We had heard from several heart baby parents, that we would have a new baby after surgery.  New baby after surgery? What could they possibly mean?  He seemed so perfect just the way he was!  A little fatigued, but what baby isn't? Well, now we know. Before surgery, we always commented that he was by far our easiest baby. He was the definition of "chill".  If he was really upset, he would literately not cry, but say "waaa".  And then he would be worn out. He was our first child that did not need a pacifier for soothing. However, now that he has that nice balance of oxygenated and deoxygenated blood circulating around his beautiful little body, little guy has discovered that he has lungs. He can actually cry now!  And he can turn a particular shade of bright red that is reminiscent of a ripe tomato, if we are not meeting his particular need at that moment.  Wow! We had no idea that he was so opinionated!  And a pacifier is absolutely a must now. On the flipside, his  "conversations" with us have been much longer, with many more smiles in between.  And it's so nice to see him with a beautiful hue of pink within his skin now.  The new and improved Luke!  Every day, he seems to be getting stronger and more awake. And his zipper on his chest is healing up quickly.  Simply amazing.

Monday, August 18, 2014

Dear Mommy and Daddy

Dear mommy and daddy, thank you so much for choosing to bring me into this world, and into a home with my three beautiful sisters and two big brothers.  I love how Annaliese makes silly faces at me and sings me sweet little songs. I love how Gabriel sits in front of me and teaches me all about his favorite English Premier League club team, Chelsea FC. I love how Olivia scoops me up and cuddles with me, every free second she has.  I particularly enjoy holding onto her long blonde locks.  I love how Joshua lays beside me on the floor, and talks to me like I am five years old too. And I love my big sister Elliana, as she expressively shows me constant affection, usually within 3 inches of my face. I want to thank you for accepting me just the way God made me, extra DNA and all.  I love waking up every day to a family that cuddles with me, smiles at me, talks to me, and makes me feel so loved.  I'm so grateful that you were by my bedside when I came out of surgery, and for not losing faith that our Father would take care of everything.  I'm grateful for all the hundreds of people that were praying for me, day and night.  I cannot promise you that I will not go through my terrible twos as a saint, or skip over my three-nager year of attitude.  And I cannot promise you that I won't throw my dirty clothes on the floor, forget to take my plate to the sink, or ever use the word "no" to you!  But I can promise you that I will always be grateful for your love and support, for the faith you pass to me, and for the family that you surround me with.  And I can promise you that you will be thrilled to see me live out the purpose God has intended for me.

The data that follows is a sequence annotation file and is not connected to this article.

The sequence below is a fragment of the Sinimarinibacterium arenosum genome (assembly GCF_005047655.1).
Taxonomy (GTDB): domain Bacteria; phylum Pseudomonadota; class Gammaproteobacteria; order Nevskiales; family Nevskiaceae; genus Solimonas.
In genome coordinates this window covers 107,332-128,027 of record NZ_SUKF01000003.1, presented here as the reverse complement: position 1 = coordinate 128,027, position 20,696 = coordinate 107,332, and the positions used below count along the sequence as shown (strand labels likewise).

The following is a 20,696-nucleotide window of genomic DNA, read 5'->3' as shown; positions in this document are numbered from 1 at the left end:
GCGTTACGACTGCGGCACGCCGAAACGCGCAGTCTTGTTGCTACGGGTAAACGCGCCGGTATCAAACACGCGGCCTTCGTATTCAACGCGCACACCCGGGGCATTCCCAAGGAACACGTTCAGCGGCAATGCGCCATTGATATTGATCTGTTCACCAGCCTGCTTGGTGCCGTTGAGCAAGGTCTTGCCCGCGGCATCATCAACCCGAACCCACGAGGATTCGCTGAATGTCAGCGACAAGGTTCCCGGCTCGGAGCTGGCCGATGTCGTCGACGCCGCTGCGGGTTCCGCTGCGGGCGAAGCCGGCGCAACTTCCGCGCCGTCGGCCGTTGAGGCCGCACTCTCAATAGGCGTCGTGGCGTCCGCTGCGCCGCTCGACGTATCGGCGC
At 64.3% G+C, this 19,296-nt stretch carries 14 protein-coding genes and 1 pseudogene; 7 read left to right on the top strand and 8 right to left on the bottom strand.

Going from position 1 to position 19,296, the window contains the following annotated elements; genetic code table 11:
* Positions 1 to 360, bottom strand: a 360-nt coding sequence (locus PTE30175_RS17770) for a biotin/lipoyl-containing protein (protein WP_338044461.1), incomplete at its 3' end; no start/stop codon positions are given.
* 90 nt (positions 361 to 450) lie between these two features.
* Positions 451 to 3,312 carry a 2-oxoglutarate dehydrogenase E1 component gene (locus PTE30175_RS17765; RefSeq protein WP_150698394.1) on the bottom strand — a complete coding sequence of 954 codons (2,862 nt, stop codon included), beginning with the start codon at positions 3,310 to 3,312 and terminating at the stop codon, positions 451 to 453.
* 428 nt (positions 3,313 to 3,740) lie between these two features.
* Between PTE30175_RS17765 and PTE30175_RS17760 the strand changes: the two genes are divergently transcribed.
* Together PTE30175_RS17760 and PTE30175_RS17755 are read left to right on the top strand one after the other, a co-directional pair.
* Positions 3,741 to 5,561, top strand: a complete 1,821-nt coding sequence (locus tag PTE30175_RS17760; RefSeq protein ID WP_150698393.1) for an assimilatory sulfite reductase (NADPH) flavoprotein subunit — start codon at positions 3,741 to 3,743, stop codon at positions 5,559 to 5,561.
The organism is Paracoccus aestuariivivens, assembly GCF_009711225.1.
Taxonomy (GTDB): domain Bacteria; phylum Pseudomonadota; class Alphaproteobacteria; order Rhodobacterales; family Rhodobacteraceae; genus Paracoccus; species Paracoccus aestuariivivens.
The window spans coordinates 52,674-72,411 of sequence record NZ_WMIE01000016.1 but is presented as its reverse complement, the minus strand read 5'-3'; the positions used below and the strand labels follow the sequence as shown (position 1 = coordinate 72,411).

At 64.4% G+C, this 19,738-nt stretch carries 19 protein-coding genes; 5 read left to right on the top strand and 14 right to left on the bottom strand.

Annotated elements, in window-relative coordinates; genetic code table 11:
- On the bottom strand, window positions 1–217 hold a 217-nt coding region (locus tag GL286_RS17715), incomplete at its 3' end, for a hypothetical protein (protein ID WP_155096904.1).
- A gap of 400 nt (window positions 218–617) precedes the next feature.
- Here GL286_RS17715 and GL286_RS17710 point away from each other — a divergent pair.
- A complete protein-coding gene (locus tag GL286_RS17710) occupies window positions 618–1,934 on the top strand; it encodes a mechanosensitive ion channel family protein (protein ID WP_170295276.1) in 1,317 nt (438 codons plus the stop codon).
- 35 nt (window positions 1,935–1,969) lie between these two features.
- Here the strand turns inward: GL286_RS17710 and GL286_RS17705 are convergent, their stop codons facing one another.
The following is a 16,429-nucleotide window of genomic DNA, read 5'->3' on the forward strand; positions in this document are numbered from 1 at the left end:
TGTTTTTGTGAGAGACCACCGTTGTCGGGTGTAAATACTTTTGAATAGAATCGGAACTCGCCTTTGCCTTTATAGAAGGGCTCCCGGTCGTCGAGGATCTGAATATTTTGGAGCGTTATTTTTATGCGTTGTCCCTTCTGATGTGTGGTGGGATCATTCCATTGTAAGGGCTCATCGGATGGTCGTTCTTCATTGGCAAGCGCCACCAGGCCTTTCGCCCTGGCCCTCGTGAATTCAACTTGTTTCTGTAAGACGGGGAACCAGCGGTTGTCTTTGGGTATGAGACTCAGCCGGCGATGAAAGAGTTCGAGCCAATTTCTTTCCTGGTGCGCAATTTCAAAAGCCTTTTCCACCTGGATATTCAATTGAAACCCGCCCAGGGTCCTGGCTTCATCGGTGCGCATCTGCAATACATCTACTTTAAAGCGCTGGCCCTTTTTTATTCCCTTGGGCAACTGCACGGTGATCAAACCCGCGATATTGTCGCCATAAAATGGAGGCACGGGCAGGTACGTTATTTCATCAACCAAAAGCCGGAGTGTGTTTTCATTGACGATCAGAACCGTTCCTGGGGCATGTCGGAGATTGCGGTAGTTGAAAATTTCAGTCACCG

With Love, Luke

Sunday, August 17, 2014

Going Home

Thank you for all the prayers everyone! We are headed home.....

Mended Heart

The last of the remaining tubes were taken out last night, along with two of the remaining monitors.  His beautiful smile is surfacing again, and he's engaging in "conversations" with us.  He's surprising his doctors, and there's even talk of discharging him later today.  Wow!!!  I cannot tell you how many times I've heard medical professionals use the term "wimpy"  when referring to children with DS, in relation to how they heal and recover.  As of right now, not so much!  Lets continue to pray that little Luke continues to heal and become stronger.  Go Luke!!!

Saturday, August 16, 2014

Hospital Fashion Sense

Sweet four month old Luke is proudly sporting his stripes in these cute leg warmers, providing warmth to his little legs, and easy access for diaper changes.  Mommy gives these two thumbs up!
This sweet soccer hat makes these baby blue eyes sparkle, while providing brotherly support for big brother, who's playing in the first tournament of the season today.  Go Gabe!  I love you bro! (Hat is compliments of Lisa Schloeder).

Good morning sunshine

So who needs sleep after OHS?  Not this little guy!  Only mommy did not get that memo, so I was completely surprised when he woke up every hour on the clock to be rocked in mommy's arms.  I'm not complaining though.:-). He is now completely off of supplemental oxygen, and has minimal drainage from his chest tube.  We are hoping that it will be removed today.  He's taking tylenol for pain.  He's on his way to recovery!  Praise be to God!

Friday, August 15, 2014

Good Appetite